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RISK IN CONTEXT

With Risk of Zika Growing, Train Your Employees to Protect Themselves

Posted by Chandra Seymour 12 August 2016

Last week, athletes and spectators from more than 200 countries converged in Rio de Janeiro for the 2016 Summer Olympics. But this year’s games take place amid a global public health emergency: The Zika virus outbreak, which accelerated after reaching Brazil, has now spread to more than 60 countries. While the World Health Organisation (WHO) said there was no evidence of Zika virus transmission in Europe to date, as the virus continues to spread in the Americas, the likelihood of travel-related cases in the EU is increasing.

Although health officials have noted that the current seasonal climate in Brazil may help to limit the spread of Zika, organisations with employees travelling to or from Brazil or other countries where Zika has been reported should take steps to protect their people and operations.

The Risk of Zika

The Zika virus spreads primarily through the bites of infected Aedes species mosquitoes, although there have been confirmed reports of sexual and other transmission of the virus. Zika symptoms include fever, rash, joint pain, and conjunctivitis, or red eyes. Symptoms typically last for several days to a week after exposure to the virus. The WHO has stated that there is scientific consensus that a Zika virus infection during pregnancy can cause microcephaly and other severe foetal brain defects.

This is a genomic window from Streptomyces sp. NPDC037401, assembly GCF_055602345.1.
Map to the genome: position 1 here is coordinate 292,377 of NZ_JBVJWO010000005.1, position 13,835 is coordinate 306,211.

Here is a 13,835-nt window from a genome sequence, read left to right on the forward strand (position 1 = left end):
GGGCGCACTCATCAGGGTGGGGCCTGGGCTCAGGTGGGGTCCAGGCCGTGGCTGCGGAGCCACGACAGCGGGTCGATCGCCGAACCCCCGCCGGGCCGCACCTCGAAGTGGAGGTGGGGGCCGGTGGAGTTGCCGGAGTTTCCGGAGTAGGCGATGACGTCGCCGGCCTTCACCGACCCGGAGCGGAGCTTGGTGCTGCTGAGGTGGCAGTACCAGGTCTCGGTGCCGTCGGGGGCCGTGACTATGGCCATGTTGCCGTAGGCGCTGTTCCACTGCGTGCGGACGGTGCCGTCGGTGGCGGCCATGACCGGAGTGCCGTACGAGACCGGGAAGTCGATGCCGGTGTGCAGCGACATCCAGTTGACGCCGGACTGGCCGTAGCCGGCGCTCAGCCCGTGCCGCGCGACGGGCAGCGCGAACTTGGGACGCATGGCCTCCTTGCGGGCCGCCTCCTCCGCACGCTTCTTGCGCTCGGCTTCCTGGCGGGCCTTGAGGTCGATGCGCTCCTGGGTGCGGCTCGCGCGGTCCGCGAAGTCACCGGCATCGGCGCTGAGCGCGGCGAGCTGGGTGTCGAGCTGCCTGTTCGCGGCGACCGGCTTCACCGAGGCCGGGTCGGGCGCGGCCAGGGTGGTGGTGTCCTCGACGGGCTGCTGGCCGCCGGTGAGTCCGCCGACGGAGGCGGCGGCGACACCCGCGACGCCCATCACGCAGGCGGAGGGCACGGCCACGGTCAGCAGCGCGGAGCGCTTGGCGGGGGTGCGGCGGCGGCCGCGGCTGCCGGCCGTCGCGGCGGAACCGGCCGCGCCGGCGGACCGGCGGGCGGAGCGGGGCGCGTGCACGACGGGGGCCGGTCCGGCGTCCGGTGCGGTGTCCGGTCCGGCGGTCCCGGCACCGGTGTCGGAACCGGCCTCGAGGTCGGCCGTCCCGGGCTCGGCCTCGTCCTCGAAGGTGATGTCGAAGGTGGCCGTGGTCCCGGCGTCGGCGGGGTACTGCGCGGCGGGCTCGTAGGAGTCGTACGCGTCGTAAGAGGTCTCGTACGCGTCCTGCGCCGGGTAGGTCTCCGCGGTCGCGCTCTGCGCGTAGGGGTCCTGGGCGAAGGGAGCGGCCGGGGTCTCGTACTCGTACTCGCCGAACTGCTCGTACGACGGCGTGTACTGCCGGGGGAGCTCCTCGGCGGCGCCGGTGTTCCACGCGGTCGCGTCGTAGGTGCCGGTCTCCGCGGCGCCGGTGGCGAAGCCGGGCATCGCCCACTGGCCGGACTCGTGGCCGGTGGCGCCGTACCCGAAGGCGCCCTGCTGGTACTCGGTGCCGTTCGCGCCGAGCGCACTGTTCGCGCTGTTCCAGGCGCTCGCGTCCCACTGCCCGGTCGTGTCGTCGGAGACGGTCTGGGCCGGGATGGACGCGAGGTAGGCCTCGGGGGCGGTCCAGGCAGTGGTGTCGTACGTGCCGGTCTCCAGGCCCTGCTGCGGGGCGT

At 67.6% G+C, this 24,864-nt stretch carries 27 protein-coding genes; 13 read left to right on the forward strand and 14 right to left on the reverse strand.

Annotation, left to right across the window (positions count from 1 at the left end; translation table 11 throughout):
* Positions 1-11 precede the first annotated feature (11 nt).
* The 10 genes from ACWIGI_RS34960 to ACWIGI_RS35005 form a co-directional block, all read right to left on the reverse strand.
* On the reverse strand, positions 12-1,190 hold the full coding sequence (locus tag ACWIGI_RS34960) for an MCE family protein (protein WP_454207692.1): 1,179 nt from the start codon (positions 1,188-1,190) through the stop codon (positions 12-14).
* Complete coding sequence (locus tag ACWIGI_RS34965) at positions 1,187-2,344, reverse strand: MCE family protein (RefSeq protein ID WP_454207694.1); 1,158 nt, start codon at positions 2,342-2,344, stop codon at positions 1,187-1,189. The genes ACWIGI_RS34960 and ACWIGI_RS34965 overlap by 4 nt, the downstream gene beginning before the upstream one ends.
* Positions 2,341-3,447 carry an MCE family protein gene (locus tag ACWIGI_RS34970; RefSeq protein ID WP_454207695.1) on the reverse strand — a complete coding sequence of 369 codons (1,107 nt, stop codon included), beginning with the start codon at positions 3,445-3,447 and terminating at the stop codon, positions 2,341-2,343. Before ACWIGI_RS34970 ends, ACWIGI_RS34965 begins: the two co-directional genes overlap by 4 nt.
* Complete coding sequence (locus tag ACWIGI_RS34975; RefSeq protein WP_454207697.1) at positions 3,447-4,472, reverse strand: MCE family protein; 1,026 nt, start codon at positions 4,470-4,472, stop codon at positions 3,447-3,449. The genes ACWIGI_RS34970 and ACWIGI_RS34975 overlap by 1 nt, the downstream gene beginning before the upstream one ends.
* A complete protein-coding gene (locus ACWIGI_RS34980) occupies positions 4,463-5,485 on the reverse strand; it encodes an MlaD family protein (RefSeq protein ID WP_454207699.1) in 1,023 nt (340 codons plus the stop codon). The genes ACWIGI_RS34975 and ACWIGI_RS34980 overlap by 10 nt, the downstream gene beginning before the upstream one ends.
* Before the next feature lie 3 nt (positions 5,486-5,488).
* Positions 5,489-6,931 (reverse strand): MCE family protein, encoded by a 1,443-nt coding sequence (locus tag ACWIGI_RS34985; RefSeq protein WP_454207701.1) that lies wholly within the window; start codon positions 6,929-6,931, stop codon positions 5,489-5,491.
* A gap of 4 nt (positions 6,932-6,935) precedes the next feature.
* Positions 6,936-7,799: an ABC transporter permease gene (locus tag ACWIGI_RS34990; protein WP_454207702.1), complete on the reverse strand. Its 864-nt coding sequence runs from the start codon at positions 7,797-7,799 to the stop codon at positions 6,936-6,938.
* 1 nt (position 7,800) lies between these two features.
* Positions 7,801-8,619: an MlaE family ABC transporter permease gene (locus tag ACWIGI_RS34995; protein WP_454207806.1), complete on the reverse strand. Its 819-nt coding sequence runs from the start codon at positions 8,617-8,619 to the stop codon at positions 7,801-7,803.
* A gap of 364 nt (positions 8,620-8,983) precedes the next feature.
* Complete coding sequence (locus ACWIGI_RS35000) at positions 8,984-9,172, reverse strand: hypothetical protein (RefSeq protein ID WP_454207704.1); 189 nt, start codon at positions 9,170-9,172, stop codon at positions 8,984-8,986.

Protecting Your People

The European Centre for Disease Prevention and Control (ECDC) to date has warned of locally-transmitted Zika virus cases in more than 50 countries and territories, including Brazil. Travellers to areas with Zika should use mosquito repellent, wear long sleeves and trousers, and stay in places with air conditioning or that use window and door screens. Similar precautions should be taken for up to three weeks after returning from areas known to have mosquitoes carrying Zika. Employers should make employees aware of the ECDC recommendations to prevent sexual and other blood-borne transmissions of the virus.

Business Continuity and Organisational Resilience

Organisations should take steps to minimise employees’ exposure to Zika in the workplace, including educating employees on mosquito-bite-prevention measures. Organisations should also review business continuity and other response and crisis management plans related to operational risks presented by Zika, including:

  • Supply chain disruptions.
  • Workforce reductions, particularly employees in critical roles.
  • Employees telecommuting or working from other locations.
  • Insurance Considerations

If an employee contracts Zika during the course of employment, employers’ liability,coverage and foreign voluntary workers’ compensation coverage could apply, depending on the terms and conditions of the policy.

Related to:  Marsh Risk Consulting

Chandra Seymour

Senior Vice President, MRC Reputational Risk and Crisis Management